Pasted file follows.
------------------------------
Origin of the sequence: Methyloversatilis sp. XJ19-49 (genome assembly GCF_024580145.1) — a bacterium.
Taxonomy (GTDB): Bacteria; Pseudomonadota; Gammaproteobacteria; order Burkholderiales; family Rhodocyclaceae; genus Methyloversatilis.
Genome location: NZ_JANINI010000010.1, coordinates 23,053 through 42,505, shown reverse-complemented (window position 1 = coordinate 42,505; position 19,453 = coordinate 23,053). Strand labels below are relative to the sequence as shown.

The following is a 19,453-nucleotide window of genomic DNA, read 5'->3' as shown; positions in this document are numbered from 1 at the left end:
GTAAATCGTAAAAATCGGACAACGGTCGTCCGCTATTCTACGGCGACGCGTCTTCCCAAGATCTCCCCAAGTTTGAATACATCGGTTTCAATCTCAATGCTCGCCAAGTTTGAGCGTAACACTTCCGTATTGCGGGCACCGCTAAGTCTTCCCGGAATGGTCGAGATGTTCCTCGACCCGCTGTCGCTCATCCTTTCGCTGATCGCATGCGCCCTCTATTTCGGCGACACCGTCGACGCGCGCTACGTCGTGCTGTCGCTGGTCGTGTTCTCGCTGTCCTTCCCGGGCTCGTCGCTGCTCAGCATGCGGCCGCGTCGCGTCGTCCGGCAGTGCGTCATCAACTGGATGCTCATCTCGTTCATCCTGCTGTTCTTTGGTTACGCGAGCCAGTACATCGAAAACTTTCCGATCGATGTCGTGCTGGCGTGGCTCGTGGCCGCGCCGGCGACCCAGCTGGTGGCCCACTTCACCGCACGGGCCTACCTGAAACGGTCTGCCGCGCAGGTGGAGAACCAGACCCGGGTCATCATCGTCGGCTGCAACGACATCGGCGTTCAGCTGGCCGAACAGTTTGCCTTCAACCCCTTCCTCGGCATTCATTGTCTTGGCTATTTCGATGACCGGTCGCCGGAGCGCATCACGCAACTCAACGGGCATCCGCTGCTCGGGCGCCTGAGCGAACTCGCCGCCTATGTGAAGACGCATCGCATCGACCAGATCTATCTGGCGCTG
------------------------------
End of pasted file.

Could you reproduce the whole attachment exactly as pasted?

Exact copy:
Origin of the sequence: Methyloversatilis sp. XJ19-49 (genome assembly GCF_024580145.1) — a bacterium.
Taxonomy (GTDB): Bacteria; Pseudomonadota; Gammaproteobacteria; order Burkholderiales; family Rhodocyclaceae; genus Methyloversatilis.
Genome location: NZ_JANINI010000010.1, coordinates 23,053 through 42,505, shown reverse-complemented (window position 1 = coordinate 42,505; position 19,453 = coordinate 23,053). Strand labels below are relative to the sequence as shown.

The following is a 19,453-nucleotide window of genomic DNA, read 5'->3' as shown; positions in this document are numbered from 1 at the left end:
GTAAATCGTAAAAATCGGACAACGGTCGTCCGCTATTCTACGGCGACGCGTCTTCCCAAGATCTCCCCAAGTTTGAATACATCGGTTTCAATCTCAATGCTCGCCAAGTTTGAGCGTAACACTTCCGTATTGCGGGCACCGCTAAGTCTTCCCGGAATGGTCGAGATGTTCCTCGACCCGCTGTCGCTCATCCTTTCGCTGATCGCATGCGCCCTCTATTTCGGCGACACCGTCGACGCGCGCTACGTCGTGCTGTCGCTGGTCGTGTTCTCGCTGTCCTTCCCGGGCTCGTCGCTGCTCAGCATGCGGCCGCGTCGCGTCGTCCGGCAGTGCGTCATCAACTGGATGCTCATCTCGTTCATCCTGCTGTTCTTTGGTTACGCGAGCCAGTACATCGAAAACTTTCCGATCGATGTCGTGCTGGCGTGGCTCGTGGCCGCGCCGGCGACCCAGCTGGTGGCCCACTTCACCGCACGGGCCTACCTGAAACGGTCTGCCGCGCAGGTGGAGAACCAGACCCGGGTCATCATCGTCGGCTGCAACGACATCGGCGTTCAGCTGGCCGAACAGTTTGCCTTCAACCCCTTCCTCGGCATTCATTGTCTTGGCTATTTCGATGACCGGTCGCCGGAGCGCATCACGCAACTCAACGGGCATCCGCTGCTCGGGCGCCTGAGCGAACTCGCCGCCTATGTGAAGACGCATCGCATCGACCAGATCTATCTGGCGCTG